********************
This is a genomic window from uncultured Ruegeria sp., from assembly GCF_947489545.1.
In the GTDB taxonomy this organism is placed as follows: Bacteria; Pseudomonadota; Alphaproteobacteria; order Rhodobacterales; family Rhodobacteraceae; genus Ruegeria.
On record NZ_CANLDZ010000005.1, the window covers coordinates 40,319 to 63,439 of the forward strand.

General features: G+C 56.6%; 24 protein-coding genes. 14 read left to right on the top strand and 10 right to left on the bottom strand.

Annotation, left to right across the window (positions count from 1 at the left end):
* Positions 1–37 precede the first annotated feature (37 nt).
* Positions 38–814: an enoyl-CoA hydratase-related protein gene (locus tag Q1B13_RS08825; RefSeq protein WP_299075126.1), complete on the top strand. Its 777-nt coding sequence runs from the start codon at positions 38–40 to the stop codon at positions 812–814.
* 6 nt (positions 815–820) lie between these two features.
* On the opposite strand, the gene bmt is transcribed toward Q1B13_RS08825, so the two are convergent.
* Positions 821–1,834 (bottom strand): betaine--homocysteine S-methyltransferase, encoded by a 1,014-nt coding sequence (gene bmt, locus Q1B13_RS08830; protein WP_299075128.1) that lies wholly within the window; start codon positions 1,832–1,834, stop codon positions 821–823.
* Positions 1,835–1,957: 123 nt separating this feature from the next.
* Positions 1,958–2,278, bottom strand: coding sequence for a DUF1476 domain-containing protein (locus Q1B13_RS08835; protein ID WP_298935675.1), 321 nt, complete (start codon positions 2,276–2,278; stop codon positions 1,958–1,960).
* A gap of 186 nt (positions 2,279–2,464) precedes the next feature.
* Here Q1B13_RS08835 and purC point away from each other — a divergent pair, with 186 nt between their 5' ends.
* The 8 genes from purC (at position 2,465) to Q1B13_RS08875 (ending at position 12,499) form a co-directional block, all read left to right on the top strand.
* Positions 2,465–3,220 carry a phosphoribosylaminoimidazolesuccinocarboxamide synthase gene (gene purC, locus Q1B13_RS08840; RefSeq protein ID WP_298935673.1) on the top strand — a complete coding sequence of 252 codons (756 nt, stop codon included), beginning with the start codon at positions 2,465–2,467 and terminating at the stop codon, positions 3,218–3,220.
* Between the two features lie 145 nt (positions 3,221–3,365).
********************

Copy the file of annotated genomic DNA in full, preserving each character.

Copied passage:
This is a genomic window from uncultured Ruegeria sp., from assembly GCF_947489545.1.
In the GTDB taxonomy this organism is placed as follows: Bacteria; Pseudomonadota; Alphaproteobacteria; order Rhodobacterales; family Rhodobacteraceae; genus Ruegeria.
On record NZ_CANLDZ010000005.1, the window covers coordinates 40,319 to 63,439 of the forward strand.

General features: G+C 56.6%; 24 protein-coding genes. 14 read left to right on the top strand and 10 right to left on the bottom strand.

Annotation, left to right across the window (positions count from 1 at the left end):
* Positions 1–37 precede the first annotated feature (37 nt).
* Positions 38–814: an enoyl-CoA hydratase-related protein gene (locus tag Q1B13_RS08825; RefSeq protein WP_299075126.1), complete on the top strand. Its 777-nt coding sequence runs from the start codon at positions 38–40 to the stop codon at positions 812–814.
* 6 nt (positions 815–820) lie between these two features.
* On the opposite strand, the gene bmt is transcribed toward Q1B13_RS08825, so the two are convergent.
* Positions 821–1,834 (bottom strand): betaine--homocysteine S-methyltransferase, encoded by a 1,014-nt coding sequence (gene bmt, locus Q1B13_RS08830; protein WP_299075128.1) that lies wholly within the window; start codon positions 1,832–1,834, stop codon positions 821–823.
* Positions 1,835–1,957: 123 nt separating this feature from the next.
* Positions 1,958–2,278, bottom strand: coding sequence for a DUF1476 domain-containing protein (locus Q1B13_RS08835; protein ID WP_298935675.1), 321 nt, complete (start codon positions 2,276–2,278; stop codon positions 1,958–1,960).
* A gap of 186 nt (positions 2,279–2,464) precedes the next feature.
* Here Q1B13_RS08835 and purC point away from each other — a divergent pair, with 186 nt between their 5' ends.
* The 8 genes from purC (at position 2,465) to Q1B13_RS08875 (ending at position 12,499) form a co-directional block, all read left to right on the top strand.
* Positions 2,465–3,220 carry a phosphoribosylaminoimidazolesuccinocarboxamide synthase gene (gene purC, locus Q1B13_RS08840; RefSeq protein ID WP_298935673.1) on the top strand — a complete coding sequence of 252 codons (756 nt, stop codon included), beginning with the start codon at positions 2,465–2,467 and terminating at the stop codon, positions 3,218–3,220.
* Between the two features lie 145 nt (positions 3,221–3,365).